With its clean lines, vibrant colors, and clear, bold visual aesthetic, there’s no mistaking retro graphic design, or to miss the impact that it’s had on designers working today.
Influenced by a mid-century modern design style, and the movements that immediately preceded it (including Art Deco and Bauhaus, among others), designers that create retro graphic designs rely on geometric shapes, clean sans-serif type, and an overall simplicity of form. From roughly the late 1930s to the late 1960s, mid-century design reflected the prosperity and optimism of post-war America. It’s easy to understand why we are now seeing a resurgence; the functional and appealing retro aesthetic works equally well in advertising, publishing, and art in the 21st-century, too.
Today’s successful retro designs build on visual inspiration from the past. Graphic design icon and popular Skillshare teacher Aaron Draplin has become famous for creating logos and icons that incorporate an unmistakable retro influence with thick lines and brash colors designed for maximum visual impact.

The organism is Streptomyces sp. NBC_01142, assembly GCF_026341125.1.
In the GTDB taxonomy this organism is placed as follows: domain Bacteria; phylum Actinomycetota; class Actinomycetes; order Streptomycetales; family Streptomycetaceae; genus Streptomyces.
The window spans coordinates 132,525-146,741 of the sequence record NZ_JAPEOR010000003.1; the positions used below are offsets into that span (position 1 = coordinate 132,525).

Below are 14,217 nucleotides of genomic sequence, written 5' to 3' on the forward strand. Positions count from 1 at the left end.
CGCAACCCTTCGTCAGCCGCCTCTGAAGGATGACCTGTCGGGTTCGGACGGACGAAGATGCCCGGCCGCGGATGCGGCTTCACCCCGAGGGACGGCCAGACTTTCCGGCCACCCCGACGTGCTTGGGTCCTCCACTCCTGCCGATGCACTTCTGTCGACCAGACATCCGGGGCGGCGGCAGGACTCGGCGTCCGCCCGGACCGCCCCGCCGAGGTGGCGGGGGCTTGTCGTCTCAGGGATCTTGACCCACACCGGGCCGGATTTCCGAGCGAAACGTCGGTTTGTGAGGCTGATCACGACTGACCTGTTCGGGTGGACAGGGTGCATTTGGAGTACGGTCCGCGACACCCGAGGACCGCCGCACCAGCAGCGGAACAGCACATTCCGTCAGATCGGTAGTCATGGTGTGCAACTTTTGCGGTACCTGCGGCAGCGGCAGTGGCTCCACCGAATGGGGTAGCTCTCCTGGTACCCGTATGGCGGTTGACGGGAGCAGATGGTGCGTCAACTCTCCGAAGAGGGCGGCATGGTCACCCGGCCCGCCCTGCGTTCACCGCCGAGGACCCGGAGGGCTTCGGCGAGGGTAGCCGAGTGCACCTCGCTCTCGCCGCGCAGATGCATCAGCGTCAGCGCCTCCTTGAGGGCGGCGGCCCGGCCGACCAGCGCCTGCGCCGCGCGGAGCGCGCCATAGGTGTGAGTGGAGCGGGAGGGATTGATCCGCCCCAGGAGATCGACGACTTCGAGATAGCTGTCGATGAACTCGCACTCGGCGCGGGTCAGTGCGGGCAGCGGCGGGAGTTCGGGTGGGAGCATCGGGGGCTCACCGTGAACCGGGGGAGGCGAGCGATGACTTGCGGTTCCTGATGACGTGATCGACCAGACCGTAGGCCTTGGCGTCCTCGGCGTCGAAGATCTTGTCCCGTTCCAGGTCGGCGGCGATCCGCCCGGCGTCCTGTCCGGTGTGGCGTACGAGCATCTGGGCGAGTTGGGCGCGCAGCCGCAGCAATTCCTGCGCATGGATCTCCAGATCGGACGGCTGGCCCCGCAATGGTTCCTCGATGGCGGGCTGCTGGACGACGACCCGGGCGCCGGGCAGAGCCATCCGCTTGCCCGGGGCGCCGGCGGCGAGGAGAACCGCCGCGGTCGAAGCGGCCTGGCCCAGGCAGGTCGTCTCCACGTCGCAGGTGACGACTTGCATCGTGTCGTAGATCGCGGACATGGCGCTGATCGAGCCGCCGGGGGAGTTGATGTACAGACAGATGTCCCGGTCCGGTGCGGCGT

Want to develop your own retro graphic design? We’ve rounded up a mega-guide of retro graphics — design works that include those by major designers like Saul Bass, Paul Rand, Stefan Kanchev, Wally Olins, and of course, Aaron Draplin. If you’re interested in creating bolder, brasher, and more visually appealing work, we’ve got all the inspiration you need to get started.
Heights of Success
A true icon of mid-century modern design, Saul Bass’ Vertigo movie poster features his signature hand-cut type (along with Draplin’s beloved orange!) and incorporates graphic elements form the film’s unforgettable title sequence, also designed by Bass.
Paul Rand’s 1972 IBM logo suggests both unity and movement and has become a touchstone of effective logo design. It was the perfect expression of the company’s mantra under chief executive Thomas Watson, Jr., “good design is good business.” IBM still uses it today
Food For Thought
Though more often celebrated for his iconic black-and-white trademarks, Stefan Kanchev also used color and detailed illustration enticingly, like in this gorgeous restaurant logo he designed in 1976..